Thursday, January 26, 2012

Sermon preview:

This past week was the 21st anniversary of the day I asked Carrie to marry me. My wife is an old-fashioned kind of girl, so before I proposed, I knew it was important for me to ask her parents for their blessing. It was one of the scariest moments of my life. I had to stand before these very successful, intelligent, godly people and convince them that they should entrust their youngest daughter to a guy with no money, no job, and frankly, no clue. I did my best to convince them that I would take good care of her, and I guess my sales pitch worked.

Recently, I read the account of another young man who asked for a girl’s hand in marriage. Over 200 years ago, Adoniram Judson felt the call of God to take the Gospel to Burma, which had virtually no Christian witness at the time. Shortly before he was to leave, he met Ann Haseltine and fell madly in love. He wrote her father a letter, asking for her hand. Now, imagine you have a 22 year old daughter, and this is the letter you get:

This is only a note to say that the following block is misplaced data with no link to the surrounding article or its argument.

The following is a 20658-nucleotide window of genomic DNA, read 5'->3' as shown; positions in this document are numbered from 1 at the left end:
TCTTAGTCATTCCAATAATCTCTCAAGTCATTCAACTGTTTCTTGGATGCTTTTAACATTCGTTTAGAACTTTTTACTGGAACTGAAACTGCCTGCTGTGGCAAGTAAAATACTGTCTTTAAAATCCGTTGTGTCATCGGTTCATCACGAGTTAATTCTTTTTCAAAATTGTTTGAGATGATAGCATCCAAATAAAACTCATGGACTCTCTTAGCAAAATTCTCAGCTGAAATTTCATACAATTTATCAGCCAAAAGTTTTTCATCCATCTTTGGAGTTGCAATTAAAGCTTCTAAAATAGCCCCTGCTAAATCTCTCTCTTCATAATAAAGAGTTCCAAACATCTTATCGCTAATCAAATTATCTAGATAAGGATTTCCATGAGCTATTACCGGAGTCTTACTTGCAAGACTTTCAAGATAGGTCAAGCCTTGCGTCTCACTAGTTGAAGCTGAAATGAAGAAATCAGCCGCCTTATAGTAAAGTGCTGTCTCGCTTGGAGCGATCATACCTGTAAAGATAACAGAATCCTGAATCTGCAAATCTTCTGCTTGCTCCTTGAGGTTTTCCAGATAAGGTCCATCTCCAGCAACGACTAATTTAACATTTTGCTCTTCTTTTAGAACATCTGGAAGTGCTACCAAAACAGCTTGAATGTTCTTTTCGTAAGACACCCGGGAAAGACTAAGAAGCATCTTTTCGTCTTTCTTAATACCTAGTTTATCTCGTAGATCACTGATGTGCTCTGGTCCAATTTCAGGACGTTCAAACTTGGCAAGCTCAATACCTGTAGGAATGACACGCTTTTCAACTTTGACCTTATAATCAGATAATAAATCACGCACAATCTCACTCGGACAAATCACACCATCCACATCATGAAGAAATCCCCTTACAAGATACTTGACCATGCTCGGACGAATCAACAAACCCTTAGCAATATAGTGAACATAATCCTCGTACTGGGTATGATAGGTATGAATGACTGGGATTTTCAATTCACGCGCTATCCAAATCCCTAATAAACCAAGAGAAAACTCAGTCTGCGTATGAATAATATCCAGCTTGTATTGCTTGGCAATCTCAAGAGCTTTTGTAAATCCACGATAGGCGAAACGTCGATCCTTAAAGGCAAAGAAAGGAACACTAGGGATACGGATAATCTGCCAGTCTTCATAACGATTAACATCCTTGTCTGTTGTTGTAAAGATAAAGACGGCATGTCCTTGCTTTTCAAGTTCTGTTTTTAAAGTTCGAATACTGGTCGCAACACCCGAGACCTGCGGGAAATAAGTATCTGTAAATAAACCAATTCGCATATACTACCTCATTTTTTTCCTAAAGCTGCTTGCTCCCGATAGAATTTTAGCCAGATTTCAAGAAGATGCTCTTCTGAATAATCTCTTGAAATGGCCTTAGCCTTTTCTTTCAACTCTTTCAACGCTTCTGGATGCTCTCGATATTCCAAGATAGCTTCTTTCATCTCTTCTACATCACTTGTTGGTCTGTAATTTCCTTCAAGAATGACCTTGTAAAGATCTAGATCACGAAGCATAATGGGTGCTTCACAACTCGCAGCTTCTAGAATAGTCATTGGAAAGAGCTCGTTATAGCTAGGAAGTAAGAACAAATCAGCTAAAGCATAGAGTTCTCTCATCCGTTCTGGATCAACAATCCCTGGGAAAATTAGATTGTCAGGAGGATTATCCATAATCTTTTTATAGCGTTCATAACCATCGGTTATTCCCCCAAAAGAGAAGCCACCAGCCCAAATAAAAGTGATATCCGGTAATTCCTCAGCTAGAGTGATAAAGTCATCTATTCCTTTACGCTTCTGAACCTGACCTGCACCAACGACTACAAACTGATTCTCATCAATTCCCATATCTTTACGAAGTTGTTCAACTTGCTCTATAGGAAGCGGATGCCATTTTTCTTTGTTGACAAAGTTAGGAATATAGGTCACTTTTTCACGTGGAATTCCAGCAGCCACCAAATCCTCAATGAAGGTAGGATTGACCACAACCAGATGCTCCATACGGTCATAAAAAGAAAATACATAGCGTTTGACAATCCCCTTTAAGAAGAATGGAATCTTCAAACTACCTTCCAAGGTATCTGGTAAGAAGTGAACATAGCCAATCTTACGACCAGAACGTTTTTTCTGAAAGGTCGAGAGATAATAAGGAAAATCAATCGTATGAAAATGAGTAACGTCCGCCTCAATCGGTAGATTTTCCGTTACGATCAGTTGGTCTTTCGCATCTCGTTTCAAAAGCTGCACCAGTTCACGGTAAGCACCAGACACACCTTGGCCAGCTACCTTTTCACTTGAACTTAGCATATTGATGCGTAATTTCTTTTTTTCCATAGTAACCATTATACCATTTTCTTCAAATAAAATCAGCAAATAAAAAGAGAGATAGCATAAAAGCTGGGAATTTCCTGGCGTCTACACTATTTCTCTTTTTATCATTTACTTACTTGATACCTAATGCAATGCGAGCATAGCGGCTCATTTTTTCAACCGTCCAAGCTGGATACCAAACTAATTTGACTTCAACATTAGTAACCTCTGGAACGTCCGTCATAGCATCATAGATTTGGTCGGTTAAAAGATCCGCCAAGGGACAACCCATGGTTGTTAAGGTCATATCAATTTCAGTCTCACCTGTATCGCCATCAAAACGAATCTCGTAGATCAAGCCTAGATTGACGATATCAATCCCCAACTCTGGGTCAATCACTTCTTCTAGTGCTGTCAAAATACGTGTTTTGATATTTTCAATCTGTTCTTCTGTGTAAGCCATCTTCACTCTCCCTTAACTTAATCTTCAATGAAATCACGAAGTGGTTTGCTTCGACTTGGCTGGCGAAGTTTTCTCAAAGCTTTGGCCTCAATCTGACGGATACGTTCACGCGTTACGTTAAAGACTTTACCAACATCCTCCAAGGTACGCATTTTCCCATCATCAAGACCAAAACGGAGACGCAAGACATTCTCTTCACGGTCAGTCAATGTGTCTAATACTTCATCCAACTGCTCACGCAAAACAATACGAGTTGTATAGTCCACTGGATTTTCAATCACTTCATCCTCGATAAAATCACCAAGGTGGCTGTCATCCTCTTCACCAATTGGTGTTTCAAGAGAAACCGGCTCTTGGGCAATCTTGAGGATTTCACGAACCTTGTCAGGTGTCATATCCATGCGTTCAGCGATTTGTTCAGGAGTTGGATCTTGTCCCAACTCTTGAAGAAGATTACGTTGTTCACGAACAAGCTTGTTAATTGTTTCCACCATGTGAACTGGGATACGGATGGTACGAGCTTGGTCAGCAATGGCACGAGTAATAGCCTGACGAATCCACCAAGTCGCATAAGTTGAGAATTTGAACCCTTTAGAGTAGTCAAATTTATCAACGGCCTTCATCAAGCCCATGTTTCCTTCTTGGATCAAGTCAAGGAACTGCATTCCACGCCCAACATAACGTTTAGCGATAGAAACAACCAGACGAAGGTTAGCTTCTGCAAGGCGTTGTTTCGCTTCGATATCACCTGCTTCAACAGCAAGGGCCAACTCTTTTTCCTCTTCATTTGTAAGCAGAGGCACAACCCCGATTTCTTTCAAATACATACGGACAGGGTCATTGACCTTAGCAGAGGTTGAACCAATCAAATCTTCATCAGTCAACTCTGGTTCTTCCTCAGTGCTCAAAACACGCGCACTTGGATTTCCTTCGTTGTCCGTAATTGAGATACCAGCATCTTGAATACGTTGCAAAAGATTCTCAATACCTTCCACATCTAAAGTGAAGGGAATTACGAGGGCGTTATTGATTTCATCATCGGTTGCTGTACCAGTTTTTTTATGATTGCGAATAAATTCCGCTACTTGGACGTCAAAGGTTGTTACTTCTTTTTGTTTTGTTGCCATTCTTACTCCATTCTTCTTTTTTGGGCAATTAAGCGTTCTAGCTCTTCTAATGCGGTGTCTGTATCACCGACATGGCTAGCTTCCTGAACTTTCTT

I have now to ask whether you can consent to part with your daughter early next Spring, to see her no more in this world; whether you can consent to her departure, and her subjection to the hardships and sufferings of a missionary life; whether you can consent to her exposure to the dangers of the ocean; to the fatal influence of the southern climate of India; to every kind of want and distress; to degradation, insult, persecution, and perhaps a violent death. Can you consent to all this, for the sake of Him who left His heavenly home and died for her and for you; for the sake of perishing, immortal souls; for the sake of Zion and the glory of God? Can you consent to all this, in hope of soon meeting your daughter in the world of glory, with the crown of righteousness, brightened with the acclamations of praise which shall redound to her Savior from heathens saved, through her means, from eternal woe and despair?